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April 2018

Damp housing, gas stoves, and the burden of childhood asthma in Australia

Luke D Knibbs, Solomon Woldeyohannes, Guy B Marks and Christine T Cowie

What did the study find?

The study aimed find out how much childhood asthma in Australia is linked to two common indoor exposures in homes: dampness and the use of gas stoves for cooking. It found that nearly 8% of asthma in children is attributable to household dampness (except that in the bathroom), and surprisingly that a larger proportion (about 12%) was attributable to exposure to gas stoves used for cooking. It also found that if households used high efficiency range hoods when cooking with gas, this last figure would dramatically drop from 12% to 3%. Cooking with gas releases chemicals such as nitrogen dioxide and formaldehyde which can cause inflammation in the airways and exacerbate asthma. 


Why does it matter?

Most parents of children with asthma minimise their exposure to house mites, pollen and animal hair through vacuuming and replacing carpets with hard flooring. But these new findings suggest that other household changes could also be important because exposures to damp and kitchen gas stoves are common. The study found that dampness existed in 26% of Australian homes and that 38% of homes used natural gas for stovetop cooking. Ways to reduce exposure could include better ventilating houses with fresh air (using open windows when conditions allow), using room dehumidifiers, and limiting use of clothes dryers indoors. For gas cooking, using range hoods can be effective but effectiveness can vary a lot – check if the range hood is vented outdoors (usually better) or simply recirculates the air (usually worse). Even in homes without a range hood, simply opening windows during and after cooking can help reduce exposure. The study calls for a coordinated, national strategy to increase awareness and interventions for these indoor environmental exposures.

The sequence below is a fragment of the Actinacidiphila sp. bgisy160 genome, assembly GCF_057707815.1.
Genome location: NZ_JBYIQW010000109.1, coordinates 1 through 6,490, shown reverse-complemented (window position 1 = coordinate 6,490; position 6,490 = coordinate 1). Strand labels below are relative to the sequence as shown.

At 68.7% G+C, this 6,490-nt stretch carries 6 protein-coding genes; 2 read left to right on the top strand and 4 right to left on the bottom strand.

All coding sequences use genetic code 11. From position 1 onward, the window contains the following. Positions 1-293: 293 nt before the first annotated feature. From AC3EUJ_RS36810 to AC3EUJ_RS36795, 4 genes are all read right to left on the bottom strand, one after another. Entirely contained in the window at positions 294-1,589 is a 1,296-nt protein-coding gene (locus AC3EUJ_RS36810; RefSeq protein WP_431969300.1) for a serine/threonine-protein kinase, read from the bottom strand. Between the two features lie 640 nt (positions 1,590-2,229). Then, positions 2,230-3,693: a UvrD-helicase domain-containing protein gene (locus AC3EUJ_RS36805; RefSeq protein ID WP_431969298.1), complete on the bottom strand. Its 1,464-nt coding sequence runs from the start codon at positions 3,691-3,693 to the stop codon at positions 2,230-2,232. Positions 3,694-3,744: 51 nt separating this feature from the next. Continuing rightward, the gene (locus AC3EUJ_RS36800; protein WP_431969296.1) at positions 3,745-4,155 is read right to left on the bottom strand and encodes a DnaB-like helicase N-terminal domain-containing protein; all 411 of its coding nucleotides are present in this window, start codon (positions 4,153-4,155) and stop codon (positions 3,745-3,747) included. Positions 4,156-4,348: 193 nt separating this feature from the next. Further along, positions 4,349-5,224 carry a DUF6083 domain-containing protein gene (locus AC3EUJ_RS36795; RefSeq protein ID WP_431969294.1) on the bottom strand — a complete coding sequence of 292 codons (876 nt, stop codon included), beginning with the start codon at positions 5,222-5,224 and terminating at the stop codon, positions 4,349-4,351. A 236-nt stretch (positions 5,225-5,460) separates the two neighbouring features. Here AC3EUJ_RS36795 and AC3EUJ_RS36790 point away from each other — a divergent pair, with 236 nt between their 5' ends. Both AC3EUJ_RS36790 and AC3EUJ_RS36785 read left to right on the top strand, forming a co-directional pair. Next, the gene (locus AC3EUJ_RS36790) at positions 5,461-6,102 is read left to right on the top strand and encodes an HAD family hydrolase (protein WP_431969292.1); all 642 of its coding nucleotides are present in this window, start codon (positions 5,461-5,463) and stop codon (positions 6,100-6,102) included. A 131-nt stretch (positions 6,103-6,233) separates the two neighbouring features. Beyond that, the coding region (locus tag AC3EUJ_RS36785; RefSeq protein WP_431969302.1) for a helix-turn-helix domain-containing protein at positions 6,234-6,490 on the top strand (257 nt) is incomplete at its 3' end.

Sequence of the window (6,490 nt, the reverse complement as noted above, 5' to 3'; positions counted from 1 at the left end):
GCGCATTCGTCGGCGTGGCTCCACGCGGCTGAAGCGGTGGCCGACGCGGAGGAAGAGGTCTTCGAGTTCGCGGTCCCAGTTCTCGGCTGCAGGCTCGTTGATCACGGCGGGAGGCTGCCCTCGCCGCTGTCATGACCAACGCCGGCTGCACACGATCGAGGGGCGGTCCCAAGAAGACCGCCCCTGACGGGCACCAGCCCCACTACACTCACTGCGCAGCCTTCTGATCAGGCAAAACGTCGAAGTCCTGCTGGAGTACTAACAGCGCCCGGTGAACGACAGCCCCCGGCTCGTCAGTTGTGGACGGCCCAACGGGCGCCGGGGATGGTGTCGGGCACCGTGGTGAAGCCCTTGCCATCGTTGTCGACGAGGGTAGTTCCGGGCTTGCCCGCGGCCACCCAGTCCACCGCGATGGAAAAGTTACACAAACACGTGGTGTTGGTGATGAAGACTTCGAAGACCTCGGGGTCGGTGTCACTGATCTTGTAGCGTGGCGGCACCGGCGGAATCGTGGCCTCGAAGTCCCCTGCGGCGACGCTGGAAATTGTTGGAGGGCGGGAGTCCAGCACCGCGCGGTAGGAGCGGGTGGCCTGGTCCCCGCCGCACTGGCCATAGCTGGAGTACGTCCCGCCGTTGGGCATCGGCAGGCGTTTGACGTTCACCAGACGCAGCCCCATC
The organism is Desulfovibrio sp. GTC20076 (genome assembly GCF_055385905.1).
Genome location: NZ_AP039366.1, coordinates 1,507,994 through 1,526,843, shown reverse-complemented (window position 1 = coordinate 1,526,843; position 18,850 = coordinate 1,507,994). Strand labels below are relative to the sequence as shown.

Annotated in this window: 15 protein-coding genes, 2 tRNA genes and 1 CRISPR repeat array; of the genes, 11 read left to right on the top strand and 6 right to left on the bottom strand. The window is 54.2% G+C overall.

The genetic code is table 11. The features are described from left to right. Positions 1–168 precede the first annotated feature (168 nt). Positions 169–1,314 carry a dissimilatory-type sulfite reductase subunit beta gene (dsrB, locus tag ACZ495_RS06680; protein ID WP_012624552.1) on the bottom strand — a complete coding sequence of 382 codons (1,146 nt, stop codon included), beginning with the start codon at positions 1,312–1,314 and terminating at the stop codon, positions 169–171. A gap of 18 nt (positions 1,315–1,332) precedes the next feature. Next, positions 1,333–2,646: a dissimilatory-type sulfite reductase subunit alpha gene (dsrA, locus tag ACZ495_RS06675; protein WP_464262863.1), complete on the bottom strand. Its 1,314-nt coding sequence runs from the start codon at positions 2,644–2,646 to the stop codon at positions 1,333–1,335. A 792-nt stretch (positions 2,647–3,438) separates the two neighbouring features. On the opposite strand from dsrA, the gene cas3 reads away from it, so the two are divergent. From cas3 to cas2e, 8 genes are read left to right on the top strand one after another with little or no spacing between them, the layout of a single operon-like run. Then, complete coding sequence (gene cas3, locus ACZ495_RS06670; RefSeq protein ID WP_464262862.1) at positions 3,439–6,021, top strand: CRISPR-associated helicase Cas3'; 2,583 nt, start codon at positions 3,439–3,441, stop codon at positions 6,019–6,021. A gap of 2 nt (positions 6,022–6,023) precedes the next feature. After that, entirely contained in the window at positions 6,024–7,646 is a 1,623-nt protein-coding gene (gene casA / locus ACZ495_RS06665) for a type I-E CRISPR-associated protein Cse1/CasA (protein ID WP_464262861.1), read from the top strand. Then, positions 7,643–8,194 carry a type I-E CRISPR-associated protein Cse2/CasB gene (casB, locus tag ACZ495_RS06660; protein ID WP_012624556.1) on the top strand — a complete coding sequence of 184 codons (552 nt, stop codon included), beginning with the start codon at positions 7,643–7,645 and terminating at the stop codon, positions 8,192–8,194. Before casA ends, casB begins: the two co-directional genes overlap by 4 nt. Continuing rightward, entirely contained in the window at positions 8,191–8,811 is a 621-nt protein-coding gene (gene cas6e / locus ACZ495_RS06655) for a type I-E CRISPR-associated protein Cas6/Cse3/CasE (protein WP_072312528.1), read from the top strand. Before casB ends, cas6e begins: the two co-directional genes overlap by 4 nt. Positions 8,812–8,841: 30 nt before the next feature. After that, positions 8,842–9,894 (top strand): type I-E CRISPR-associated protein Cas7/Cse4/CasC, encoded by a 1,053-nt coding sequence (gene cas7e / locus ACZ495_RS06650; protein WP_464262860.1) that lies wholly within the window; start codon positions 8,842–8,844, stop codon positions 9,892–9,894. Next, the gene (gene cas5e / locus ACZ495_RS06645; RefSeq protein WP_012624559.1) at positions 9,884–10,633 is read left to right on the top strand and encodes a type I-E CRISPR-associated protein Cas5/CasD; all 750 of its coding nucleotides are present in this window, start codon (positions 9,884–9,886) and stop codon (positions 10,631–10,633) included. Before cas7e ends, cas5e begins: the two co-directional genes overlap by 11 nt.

CAR members involved in this study

  • Luke Knibbs

  • Guy Marks

  • Christine Cowie

Media and other coverage of this study 

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